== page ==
The D-LUX 7 writes its imaging data to SDXC cards, while the D3S uses Compact Flash cards. The D3S features dual card slots, which can be very useful in case a memory card fails. In contrast, the D-LUX 7 only has one slot.

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Connectivity comparison

For some imaging applications, the extent to which a camera can communicate with its environment can be an important aspect in the camera decision process. The table below provides an overview of the connectivity of the Leica D-LUX 7 and Nikon D3S and, in particular, the interfaces the cameras (and selected comparators) provide for accessory control and data transfer.

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Input-Output Connections
  Camera
Model
Hotshoe
Port
Internal
Microphone
Internal
Speaker
Microphone
Port
Headphone
Port
HDMI
Port
USB
Port
WiFi
Support
NFC
Support
Bluetooth
Support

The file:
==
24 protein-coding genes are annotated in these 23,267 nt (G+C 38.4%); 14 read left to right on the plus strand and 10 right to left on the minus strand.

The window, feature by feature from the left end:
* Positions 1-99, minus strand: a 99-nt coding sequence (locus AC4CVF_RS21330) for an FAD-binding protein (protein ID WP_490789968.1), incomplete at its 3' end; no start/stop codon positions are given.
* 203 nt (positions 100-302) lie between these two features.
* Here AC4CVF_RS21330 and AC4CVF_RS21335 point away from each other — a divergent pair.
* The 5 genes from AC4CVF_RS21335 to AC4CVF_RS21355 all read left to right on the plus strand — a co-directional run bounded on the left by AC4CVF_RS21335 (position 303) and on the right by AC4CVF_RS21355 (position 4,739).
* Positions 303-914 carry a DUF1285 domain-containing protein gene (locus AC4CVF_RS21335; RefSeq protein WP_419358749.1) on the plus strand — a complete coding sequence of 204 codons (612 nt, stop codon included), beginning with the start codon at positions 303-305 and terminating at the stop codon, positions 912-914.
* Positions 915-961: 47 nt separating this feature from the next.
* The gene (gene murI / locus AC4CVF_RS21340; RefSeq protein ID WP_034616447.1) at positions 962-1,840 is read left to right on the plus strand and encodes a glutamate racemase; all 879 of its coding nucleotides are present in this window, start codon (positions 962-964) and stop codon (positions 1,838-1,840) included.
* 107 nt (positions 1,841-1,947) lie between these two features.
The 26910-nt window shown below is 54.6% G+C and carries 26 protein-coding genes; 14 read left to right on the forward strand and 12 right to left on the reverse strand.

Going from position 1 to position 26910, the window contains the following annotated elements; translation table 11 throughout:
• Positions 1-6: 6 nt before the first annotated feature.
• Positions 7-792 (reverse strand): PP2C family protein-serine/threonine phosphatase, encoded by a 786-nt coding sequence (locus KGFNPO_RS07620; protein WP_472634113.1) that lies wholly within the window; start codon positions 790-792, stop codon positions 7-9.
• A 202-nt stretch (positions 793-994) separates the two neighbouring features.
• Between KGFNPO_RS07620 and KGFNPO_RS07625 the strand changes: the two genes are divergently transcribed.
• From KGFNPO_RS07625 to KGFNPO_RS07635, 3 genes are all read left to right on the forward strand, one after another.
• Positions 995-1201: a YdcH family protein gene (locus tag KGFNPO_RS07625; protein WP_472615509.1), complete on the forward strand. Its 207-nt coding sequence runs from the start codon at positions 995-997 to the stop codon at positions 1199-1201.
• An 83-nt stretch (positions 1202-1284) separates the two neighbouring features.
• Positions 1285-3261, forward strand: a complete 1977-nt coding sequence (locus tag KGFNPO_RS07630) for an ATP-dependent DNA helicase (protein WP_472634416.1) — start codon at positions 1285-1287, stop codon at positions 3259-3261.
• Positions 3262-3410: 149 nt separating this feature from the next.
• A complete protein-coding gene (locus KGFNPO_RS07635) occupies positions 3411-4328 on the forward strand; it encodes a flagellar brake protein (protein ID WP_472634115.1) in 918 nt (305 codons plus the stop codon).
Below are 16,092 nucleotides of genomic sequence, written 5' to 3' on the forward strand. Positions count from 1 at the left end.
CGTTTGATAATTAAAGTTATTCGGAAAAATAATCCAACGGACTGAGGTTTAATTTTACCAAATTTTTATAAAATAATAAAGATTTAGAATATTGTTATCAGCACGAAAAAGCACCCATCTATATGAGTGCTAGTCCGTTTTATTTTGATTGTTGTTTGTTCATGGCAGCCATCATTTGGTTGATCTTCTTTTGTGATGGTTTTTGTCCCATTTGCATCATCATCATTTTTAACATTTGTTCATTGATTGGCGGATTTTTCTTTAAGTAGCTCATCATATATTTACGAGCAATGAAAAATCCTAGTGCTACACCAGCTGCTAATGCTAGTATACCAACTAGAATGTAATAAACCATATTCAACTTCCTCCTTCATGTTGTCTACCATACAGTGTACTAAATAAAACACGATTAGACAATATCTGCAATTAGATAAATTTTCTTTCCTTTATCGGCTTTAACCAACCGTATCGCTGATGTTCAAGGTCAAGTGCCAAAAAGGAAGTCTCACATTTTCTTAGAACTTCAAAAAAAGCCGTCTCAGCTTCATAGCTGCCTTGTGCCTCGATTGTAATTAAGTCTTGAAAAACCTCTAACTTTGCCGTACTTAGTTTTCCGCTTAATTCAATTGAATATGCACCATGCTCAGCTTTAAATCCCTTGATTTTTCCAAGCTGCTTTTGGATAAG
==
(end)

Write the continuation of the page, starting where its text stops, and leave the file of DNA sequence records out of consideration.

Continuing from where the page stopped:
Leica D-LUX 7Ystereomono--micro2.0Y-Y
 
Nikon D3SYstereo---mini2.0---
 
Fujifilm X100FYstereomonoY-micro2.0Y--
 
Fujifilm X100TYstereomonoY-micro2.0Y--
 
Fujifilm X100SYstereomono--micro2.0---
 
Leica V-LUX 5Ystereomono--micro2.0Y-Y
 
Leica C-LUX-stereomono--micro2.0Y--
 
Leica D-LUX Typ 109Ystereomono--micro2.0YY-
 
Leica V-LUX Typ 114YstereomonoY-micro2.0YY-
 
Nikon D5YstereomonoYYmini3.0---
 
Nikon D4YmonomonoYYmicro2.0---
 
Nikon D3XY----mini2.0---
 
Nikon D700Y----mini2.0---
 
Nikon D3Y----mini2.0---
 
Panasonic LX100 IIYstereomono--micro2.0Y-Y
 
Panasonic ZS70-stereomono--micro2.0Y--
 
Sony RX100 VI-stereomono--micro2.0YYY

It is notable that the D-LUX 7 offers wifi support, while the D3S does not. Wifi can be a very convenient means to transfer image data to an off-camera location.